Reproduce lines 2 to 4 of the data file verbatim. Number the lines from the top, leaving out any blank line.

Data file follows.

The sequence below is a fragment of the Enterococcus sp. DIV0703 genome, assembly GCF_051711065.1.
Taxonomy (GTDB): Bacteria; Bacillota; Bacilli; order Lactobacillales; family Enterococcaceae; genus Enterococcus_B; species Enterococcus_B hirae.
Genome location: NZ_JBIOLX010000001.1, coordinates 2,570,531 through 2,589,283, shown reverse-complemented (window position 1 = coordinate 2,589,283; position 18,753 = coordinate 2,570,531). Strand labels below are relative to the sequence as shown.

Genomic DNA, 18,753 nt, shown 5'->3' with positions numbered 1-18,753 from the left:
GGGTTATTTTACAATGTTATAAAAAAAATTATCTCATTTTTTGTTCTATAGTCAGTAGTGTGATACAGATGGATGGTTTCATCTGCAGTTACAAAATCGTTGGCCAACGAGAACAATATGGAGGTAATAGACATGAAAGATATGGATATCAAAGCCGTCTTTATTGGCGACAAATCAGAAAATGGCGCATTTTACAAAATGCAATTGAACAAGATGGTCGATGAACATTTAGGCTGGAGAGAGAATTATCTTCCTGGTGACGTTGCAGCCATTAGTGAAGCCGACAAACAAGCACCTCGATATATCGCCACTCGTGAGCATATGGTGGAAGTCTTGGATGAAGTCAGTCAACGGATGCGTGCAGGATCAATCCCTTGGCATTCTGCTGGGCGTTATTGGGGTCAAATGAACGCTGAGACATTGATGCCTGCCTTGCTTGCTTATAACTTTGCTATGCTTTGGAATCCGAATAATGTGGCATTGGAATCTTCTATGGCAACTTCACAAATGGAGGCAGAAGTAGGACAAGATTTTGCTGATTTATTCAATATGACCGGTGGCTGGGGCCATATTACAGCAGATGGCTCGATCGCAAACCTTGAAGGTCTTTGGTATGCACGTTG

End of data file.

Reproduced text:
Taxonomy (GTDB): Bacteria; Bacillota; Bacilli; order Lactobacillales; family Enterococcaceae; genus Enterococcus_B; species Enterococcus_B hirae.
Genome location: NZ_JBIOLX010000001.1, coordinates 2,570,531 through 2,589,283, shown reverse-complemented (window position 1 = coordinate 2,589,283; position 18,753 = coordinate 2,570,531). Strand labels below are relative to the sequence as shown.

Genomic DNA, 18,753 nt, shown 5'->3' with positions numbered 1-18,753 from the left: